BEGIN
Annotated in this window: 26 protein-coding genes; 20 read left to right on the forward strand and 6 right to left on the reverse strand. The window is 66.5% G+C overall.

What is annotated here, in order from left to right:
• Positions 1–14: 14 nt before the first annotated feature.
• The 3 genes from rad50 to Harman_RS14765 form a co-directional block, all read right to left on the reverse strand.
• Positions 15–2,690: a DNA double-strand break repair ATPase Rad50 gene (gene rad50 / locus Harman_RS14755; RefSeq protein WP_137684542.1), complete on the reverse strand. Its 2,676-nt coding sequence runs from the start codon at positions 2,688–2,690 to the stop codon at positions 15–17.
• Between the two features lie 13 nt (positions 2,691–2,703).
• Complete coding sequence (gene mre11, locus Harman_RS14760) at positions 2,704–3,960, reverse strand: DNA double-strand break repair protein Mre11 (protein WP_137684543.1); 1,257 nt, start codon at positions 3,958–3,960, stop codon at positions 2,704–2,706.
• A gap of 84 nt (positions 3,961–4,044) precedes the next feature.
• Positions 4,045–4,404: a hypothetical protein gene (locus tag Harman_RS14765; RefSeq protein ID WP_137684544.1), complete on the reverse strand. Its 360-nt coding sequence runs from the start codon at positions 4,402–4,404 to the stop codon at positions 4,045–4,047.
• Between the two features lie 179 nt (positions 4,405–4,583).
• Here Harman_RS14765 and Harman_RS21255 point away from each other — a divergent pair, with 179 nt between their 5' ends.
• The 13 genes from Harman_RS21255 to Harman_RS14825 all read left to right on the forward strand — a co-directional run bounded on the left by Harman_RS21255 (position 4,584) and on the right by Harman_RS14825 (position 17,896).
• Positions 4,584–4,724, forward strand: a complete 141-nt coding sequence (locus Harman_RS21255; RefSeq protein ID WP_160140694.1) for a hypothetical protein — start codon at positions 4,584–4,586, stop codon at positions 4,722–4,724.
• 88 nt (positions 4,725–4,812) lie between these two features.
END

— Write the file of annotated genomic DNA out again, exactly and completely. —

Annotated in this window: 26 protein-coding genes; 20 read left to right on the forward strand and 6 right to left on the reverse strand. The window is 66.5% G+C overall.

What is annotated here, in order from left to right:
• Positions 1–14: 14 nt before the first annotated feature.
• The 3 genes from rad50 to Harman_RS14765 form a co-directional block, all read right to left on the reverse strand.
• Positions 15–2,690: a DNA double-strand break repair ATPase Rad50 gene (gene rad50 / locus Harman_RS14755; RefSeq protein WP_137684542.1), complete on the reverse strand. Its 2,676-nt coding sequence runs from the start codon at positions 2,688–2,690 to the stop codon at positions 15–17.
• Between the two features lie 13 nt (positions 2,691–2,703).
• Complete coding sequence (gene mre11, locus Harman_RS14760) at positions 2,704–3,960, reverse strand: DNA double-strand break repair protein Mre11 (protein WP_137684543.1); 1,257 nt, start codon at positions 3,958–3,960, stop codon at positions 2,704–2,706.
• A gap of 84 nt (positions 3,961–4,044) precedes the next feature.
• Positions 4,045–4,404: a hypothetical protein gene (locus tag Harman_RS14765; RefSeq protein ID WP_137684544.1), complete on the reverse strand. Its 360-nt coding sequence runs from the start codon at positions 4,402–4,404 to the stop codon at positions 4,045–4,047.
• Between the two features lie 179 nt (positions 4,405–4,583).
• Here Harman_RS14765 and Harman_RS21255 point away from each other — a divergent pair, with 179 nt between their 5' ends.
• The 13 genes from Harman_RS21255 to Harman_RS14825 all read left to right on the forward strand — a co-directional run bounded on the left by Harman_RS21255 (position 4,584) and on the right by Harman_RS14825 (position 17,896).
• Positions 4,584–4,724, forward strand: a complete 141-nt coding sequence (locus Harman_RS21255; RefSeq protein ID WP_160140694.1) for a hypothetical protein — start codon at positions 4,584–4,586, stop codon at positions 4,722–4,724.
• 88 nt (positions 4,725–4,812) lie between these two features.